Delegation Continues Fight to Prevent Federal Pre-Emption of Siting of Liquefied Natural Gas Terminals
Working to strip language from the final Energy Conference Report that would enable the Federal Energy Regulatory Commission to override state and local concerns in the siting of Liquefied Natural Gas terminals, Delaware Senators Joseph Biden and Thomas Carper and Congressman Mike Castle today wrote to the Chair and Ranking Members of the House and Senate Committees of jurisdiction urging that the current policy of state determination is maintained. The text of the letter is below:
July 21, 2005
The Honorable Joe Barton & John Dingell - Chairman & Ranking Member of the House Committee on Energy & Commerce
The Honorable Pete Domenici & Jeff Bingaman - Chairman & Ranking Member of the Senate Committee on Energy & Natural Resources
Dear Chairmen and Ranking Members:
We are writing to express our concern over federal efforts to pre-empt state laws when siting Liquefied Natural Gas (LNG) terminals and respectfully request that any reference to federal preemption be removed from the final energy conference report. Specifically, we are opposed to provisions included in the House Energy bill that would change current law to grant the Federal Energy Regulatory Commission (FERC) the ability to override state and local concerns in the siting of LNG terminals.
In current practice, both FERC and state authorities work together to monitor the siting of new LNG facilities. State and local governments have always had the power to determine whether a new or expanded terminal would pose a serious threat to public safety, the environment and coastal resources, or whether the site would be consistent with the land uses at the proposed location. We believe strongly that states should continue to play this critical role in the siting of such facilities.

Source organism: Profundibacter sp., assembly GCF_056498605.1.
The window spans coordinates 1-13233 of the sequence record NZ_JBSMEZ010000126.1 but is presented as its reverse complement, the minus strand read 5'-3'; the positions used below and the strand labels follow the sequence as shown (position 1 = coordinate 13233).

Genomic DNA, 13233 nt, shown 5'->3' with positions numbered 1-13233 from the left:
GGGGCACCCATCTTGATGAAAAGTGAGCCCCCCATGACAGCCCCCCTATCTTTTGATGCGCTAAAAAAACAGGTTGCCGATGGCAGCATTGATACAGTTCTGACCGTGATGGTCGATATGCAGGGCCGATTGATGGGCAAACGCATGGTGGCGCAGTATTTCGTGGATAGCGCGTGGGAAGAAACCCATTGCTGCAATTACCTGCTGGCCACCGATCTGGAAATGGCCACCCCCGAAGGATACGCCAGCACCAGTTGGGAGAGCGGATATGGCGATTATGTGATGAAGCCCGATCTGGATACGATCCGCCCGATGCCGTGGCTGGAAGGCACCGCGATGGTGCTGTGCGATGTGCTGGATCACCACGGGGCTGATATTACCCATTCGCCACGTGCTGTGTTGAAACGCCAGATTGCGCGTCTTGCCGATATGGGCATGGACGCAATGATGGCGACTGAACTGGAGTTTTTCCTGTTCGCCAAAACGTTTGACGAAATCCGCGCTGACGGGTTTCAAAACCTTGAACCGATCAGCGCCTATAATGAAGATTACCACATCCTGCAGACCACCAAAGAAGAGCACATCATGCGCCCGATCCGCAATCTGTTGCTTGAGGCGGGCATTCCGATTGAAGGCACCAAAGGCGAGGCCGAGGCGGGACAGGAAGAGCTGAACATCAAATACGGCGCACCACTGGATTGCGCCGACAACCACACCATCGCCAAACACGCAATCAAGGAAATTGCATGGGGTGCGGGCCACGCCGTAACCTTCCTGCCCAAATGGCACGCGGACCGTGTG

There is no reason that FERC should be able to pre-empt states, or over-ride the decision of a community, from promoting or preventing the construction or expansion of a new LNG facility. The current siting system works. Just a few years ago, there were only two LNG terminals operating in the U.S. Now there are 5, and the federal government has recently approved seven new terminals to receive LNG imports (including 1 new facility approved just in April). This record shows that the federal government has successfully worked with states to approve new LNG terminals-without federal preemption.
We do not voice concern to oppose the siting of liquid natural gas terminals, but to emphasize the important role each state must have in working with FERC to ensure new terminals are sited in the most rational locations. There are clearly many advantages to clean-burning natural gas, but a national strategy-a strategy that includes states - is without a doubt necessary. We cannot continue to discuss the need for clean energy without discussing how we are going to increase the supply of clean fuels. However, Federal preemption in the siting of LNG facilities is not a workable solution. This is an issue important to Delaware-and so many coastal states, and we urge you to ensure that the final conference report uphold pur state's rights.